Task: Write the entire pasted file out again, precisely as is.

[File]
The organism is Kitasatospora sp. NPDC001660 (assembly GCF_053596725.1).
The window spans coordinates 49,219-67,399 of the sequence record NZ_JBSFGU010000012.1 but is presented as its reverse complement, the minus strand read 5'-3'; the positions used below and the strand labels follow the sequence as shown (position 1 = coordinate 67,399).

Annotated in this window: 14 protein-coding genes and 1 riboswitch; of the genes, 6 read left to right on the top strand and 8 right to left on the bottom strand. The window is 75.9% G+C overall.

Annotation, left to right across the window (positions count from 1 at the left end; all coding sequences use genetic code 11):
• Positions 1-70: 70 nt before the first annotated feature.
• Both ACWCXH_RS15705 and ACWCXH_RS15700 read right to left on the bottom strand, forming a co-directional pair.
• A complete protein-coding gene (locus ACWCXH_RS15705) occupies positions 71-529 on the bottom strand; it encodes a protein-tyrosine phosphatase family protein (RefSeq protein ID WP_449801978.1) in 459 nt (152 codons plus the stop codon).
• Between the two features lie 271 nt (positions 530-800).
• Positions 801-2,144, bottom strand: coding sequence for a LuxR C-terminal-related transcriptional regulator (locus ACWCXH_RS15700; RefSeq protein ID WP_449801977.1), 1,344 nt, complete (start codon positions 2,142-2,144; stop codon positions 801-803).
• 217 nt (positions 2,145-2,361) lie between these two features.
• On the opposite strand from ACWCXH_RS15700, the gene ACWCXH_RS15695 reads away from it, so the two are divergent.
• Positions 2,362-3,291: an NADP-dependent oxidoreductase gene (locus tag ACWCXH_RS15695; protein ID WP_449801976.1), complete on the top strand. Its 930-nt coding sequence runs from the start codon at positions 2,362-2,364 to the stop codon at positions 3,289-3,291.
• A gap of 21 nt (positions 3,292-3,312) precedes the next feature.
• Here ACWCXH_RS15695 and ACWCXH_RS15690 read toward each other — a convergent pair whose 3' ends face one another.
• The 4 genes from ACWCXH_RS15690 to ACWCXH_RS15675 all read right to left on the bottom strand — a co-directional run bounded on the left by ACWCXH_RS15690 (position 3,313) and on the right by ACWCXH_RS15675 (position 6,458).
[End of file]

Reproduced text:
The organism is Kitasatospora sp. NPDC001660 (assembly GCF_053596725.1).
The window spans coordinates 49,219-67,399 of the sequence record NZ_JBSFGU010000012.1 but is presented as its reverse complement, the minus strand read 5'-3'; the positions used below and the strand labels follow the sequence as shown (position 1 = coordinate 67,399).

Annotated in this window: 14 protein-coding genes and 1 riboswitch; of the genes, 6 read left to right on the top strand and 8 right to left on the bottom strand. The window is 75.9% G+C overall.

Annotation, left to right across the window (positions count from 1 at the left end; all coding sequences use genetic code 11):
• Positions 1-70: 70 nt before the first annotated feature.
• Both ACWCXH_RS15705 and ACWCXH_RS15700 read right to left on the bottom strand, forming a co-directional pair.
• A complete protein-coding gene (locus ACWCXH_RS15705) occupies positions 71-529 on the bottom strand; it encodes a protein-tyrosine phosphatase family protein (RefSeq protein ID WP_449801978.1) in 459 nt (152 codons plus the stop codon).
• Between the two features lie 271 nt (positions 530-800).
• Positions 801-2,144, bottom strand: coding sequence for a LuxR C-terminal-related transcriptional regulator (locus ACWCXH_RS15700; RefSeq protein ID WP_449801977.1), 1,344 nt, complete (start codon positions 2,142-2,144; stop codon positions 801-803).
• 217 nt (positions 2,145-2,361) lie between these two features.
• On the opposite strand from ACWCXH_RS15700, the gene ACWCXH_RS15695 reads away from it, so the two are divergent.
• Positions 2,362-3,291: an NADP-dependent oxidoreductase gene (locus tag ACWCXH_RS15695; protein ID WP_449801976.1), complete on the top strand. Its 930-nt coding sequence runs from the start codon at positions 2,362-2,364 to the stop codon at positions 3,289-3,291.
• A gap of 21 nt (positions 3,292-3,312) precedes the next feature.
• Here ACWCXH_RS15695 and ACWCXH_RS15690 read toward each other — a convergent pair whose 3' ends face one another.
• The 4 genes from ACWCXH_RS15690 to ACWCXH_RS15675 all read right to left on the bottom strand — a co-directional run bounded on the left by ACWCXH_RS15690 (position 3,313) and on the right by ACWCXH_RS15675 (position 6,458).